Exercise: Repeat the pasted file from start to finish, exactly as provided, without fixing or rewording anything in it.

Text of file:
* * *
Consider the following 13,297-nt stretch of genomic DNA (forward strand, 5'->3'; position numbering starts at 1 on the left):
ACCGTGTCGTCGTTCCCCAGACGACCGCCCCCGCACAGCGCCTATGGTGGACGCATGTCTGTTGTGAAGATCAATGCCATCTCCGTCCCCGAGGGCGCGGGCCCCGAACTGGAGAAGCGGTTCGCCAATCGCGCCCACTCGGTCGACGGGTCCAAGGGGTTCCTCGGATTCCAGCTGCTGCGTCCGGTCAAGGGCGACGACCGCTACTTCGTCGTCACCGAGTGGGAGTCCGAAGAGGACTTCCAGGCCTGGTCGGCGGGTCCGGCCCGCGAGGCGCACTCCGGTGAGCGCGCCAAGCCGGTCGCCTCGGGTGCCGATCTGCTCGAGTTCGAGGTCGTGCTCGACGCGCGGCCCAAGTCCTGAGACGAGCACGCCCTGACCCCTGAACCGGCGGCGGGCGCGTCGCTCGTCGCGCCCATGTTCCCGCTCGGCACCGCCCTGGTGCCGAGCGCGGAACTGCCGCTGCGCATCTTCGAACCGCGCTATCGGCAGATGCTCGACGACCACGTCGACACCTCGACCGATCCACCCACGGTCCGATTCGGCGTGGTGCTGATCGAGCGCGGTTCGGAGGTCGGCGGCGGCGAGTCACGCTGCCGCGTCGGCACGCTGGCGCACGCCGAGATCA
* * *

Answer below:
Consider the following 13,297-nt stretch of genomic DNA (forward strand, 5'->3'; position numbering starts at 1 on the left):
ACCGTGTCGTCGTTCCCCAGACGACCGCCCCCGCACAGCGCCTATGGTGGACGCATGTCTGTTGTGAAGATCAATGCCATCTCCGTCCCCGAGGGCGCGGGCCCCGAACTGGAGAAGCGGTTCGCCAATCGCGCCCACTCGGTCGACGGGTCCAAGGGGTTCCTCGGATTCCAGCTGCTGCGTCCGGTCAAGGGCGACGACCGCTACTTCGTCGTCACCGAGTGGGAGTCCGAAGAGGACTTCCAGGCCTGGTCGGCGGGTCCGGCCCGCGAGGCGCACTCCGGTGAGCGCGCCAAGCCGGTCGCCTCGGGTGCCGATCTGCTCGAGTTCGAGGTCGTGCTCGACGCGCGGCCCAAGTCCTGAGACGAGCACGCCCTGACCCCTGAACCGGCGGCGGGCGCGTCGCTCGTCGCGCCCATGTTCCCGCTCGGCACCGCCCTGGTGCCGAGCGCGGAACTGCCGCTGCGCATCTTCGAACCGCGCTATCGGCAGATGCTCGACGACCACGTCGACACCTCGACCGATCCACCCACGGTCCGATTCGGCGTGGTGCTGATCGAGCGCGGTTCGGAGGTCGGCGGCGGCGAGTCACGCTGCCGCGTCGGCACGCTGGCGCACGCCGAGATCA